You'd Be Crazy to Invest in This!

If you've developed as an investor on a steady diet of Benjamin Graham and Warren Buffett, you're not going to like this story. I'm going to suggest breaking just about every one of their rules:

  • Find innovative companies that aren't yet profitable.
  • Look for high P/Es.
  • Check and see whether there's a heavy short interest.

Then, buy those companies.

So which companies am I going to lay down money on, and why am I taking this approach? I'll tell you in a moment, but first, let me explain how I got started on this quest for winning stocks.

The backstory
I'm an avid fan of David Gardner's Rule Breakers style of stock picking. I once asked David, "Are you worried that the more popular your style becomes, the less profitable it might be?"

His response, generally, went something like this:

  1. "No matter how popular my style of investing gets, it will still dwarf the style used by institutional investors, who command the lion's share of the market’s money."
  2. "Because my style of investing goes against human nature (specifically, loss aversion), when the downturns hit, many people will flee this style of investing."

A crazy portfolio?
It's the second part of David's response that has really stuck with me. To invest successfully, I have to be willing to fight against my urge to flee toward "safe" investments. Or, as I like to think of it, to invest like a Rule Breaker, you have to be a little crazy.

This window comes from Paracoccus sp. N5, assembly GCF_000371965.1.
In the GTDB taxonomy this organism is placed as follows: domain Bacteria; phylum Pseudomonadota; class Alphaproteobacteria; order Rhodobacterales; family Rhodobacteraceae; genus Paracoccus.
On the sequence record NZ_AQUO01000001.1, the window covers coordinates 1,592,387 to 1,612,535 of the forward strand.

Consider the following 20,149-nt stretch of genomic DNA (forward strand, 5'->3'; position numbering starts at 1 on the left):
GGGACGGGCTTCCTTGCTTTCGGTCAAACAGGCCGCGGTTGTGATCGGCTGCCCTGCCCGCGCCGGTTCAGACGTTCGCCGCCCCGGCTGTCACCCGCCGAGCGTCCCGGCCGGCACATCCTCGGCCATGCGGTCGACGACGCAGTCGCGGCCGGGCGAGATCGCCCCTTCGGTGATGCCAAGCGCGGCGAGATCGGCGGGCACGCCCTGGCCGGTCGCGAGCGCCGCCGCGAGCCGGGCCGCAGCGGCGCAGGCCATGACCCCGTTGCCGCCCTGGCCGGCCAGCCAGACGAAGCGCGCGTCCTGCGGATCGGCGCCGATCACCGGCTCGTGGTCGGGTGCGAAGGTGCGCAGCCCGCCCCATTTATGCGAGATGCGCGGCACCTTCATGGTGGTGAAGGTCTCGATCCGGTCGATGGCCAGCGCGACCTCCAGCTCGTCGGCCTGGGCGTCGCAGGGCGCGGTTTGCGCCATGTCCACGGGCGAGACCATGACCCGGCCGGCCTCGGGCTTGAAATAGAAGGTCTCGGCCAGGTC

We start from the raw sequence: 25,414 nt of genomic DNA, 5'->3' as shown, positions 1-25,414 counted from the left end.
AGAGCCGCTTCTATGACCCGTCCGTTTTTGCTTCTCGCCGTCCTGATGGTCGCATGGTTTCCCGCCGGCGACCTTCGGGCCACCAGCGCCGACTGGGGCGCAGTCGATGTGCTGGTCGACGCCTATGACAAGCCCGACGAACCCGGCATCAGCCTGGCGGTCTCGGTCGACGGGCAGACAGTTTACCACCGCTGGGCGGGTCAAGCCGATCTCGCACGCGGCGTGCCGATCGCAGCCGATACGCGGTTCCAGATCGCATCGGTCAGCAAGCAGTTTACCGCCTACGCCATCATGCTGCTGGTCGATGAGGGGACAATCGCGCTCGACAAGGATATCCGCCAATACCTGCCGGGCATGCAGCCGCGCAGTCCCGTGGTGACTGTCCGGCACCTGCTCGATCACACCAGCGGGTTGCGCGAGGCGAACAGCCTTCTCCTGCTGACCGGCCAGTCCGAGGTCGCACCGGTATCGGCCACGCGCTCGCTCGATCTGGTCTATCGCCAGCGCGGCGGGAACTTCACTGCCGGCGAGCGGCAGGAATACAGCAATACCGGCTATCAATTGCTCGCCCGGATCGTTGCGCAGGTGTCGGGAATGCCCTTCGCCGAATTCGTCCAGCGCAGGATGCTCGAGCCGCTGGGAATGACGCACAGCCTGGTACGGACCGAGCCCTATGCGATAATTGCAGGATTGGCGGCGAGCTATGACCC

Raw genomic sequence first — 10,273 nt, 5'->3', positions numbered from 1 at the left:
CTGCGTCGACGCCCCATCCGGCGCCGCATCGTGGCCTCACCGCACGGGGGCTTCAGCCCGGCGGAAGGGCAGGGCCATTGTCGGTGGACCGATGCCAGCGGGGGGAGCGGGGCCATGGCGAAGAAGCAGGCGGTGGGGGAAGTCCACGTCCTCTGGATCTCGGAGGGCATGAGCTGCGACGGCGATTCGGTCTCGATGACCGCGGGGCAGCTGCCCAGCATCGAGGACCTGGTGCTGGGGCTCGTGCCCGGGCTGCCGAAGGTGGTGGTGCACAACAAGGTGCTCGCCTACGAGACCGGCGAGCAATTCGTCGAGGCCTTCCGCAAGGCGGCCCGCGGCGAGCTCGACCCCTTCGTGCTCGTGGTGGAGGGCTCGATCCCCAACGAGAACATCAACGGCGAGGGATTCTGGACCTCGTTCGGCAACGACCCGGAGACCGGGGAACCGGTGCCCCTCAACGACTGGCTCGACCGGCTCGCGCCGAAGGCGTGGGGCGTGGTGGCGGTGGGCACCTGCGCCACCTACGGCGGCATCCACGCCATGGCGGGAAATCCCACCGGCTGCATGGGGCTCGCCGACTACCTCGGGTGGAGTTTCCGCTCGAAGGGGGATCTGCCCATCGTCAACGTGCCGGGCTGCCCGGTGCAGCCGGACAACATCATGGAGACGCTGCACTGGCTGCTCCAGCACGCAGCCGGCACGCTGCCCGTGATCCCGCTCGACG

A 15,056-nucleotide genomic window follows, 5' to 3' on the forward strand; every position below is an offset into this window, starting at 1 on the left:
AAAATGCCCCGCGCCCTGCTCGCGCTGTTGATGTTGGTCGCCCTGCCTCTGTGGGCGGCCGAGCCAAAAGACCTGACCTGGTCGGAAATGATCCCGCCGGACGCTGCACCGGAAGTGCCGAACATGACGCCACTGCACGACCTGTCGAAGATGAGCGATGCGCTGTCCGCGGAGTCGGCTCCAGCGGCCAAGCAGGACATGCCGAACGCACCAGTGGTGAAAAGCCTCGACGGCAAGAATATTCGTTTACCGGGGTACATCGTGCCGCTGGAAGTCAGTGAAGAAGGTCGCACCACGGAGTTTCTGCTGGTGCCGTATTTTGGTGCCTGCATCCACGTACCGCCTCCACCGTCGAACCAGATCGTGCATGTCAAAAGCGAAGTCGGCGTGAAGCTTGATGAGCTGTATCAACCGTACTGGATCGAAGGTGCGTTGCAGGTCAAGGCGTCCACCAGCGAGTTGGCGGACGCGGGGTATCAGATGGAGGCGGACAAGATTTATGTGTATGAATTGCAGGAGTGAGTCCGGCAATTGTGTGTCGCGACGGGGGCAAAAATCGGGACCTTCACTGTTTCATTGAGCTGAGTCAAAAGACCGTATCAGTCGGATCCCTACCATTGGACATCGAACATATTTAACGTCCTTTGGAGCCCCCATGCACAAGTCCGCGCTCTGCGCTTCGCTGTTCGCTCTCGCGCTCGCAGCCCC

With that in mind, I've decided to devote a part of my retirement portfolio toward Rule Breaker-type investments and name it my Crazy Portfolio. To be absolutely clear, I'm not managing the Fool's money or making official recommendations here; I'm just sharing my own personal picks.

Instead of kidding myself into thinking that I have superhuman powers that render me unaffected by normal human emotions, I'll readily acknowledge that it isn't easy being a Rule Breaker. Calling my group of investments the Crazy Portfolio will serve as a constant reminder.

A crazy portfolio!
I'm looking to create a 10-stock portfolio. Following are the first five companies I'm investing my own money in, with a quick look at what they do, what their P/Es are, and how much of their float (shares available for trading) short sellers have sold.

Company

What It Does/Sells

P/E

% of Float Short

Westport Innovations (Nasdaq: WPRT  ) Natural gas engines

NM

10.8%

Travelzoo (Nasdaq: TZOO  ) Travel and local deals

NM

64.4%

Ancestry.com (Nasdaq: ACOM  ) Genealogy website

52

13.1%

Green Mountain Coffee Roasters (Nasdaq: GMCR  ) Keurig coffee makers

114

15.5%

lululemon athletica (Nasdaq: LULU  ) Female sportswear

64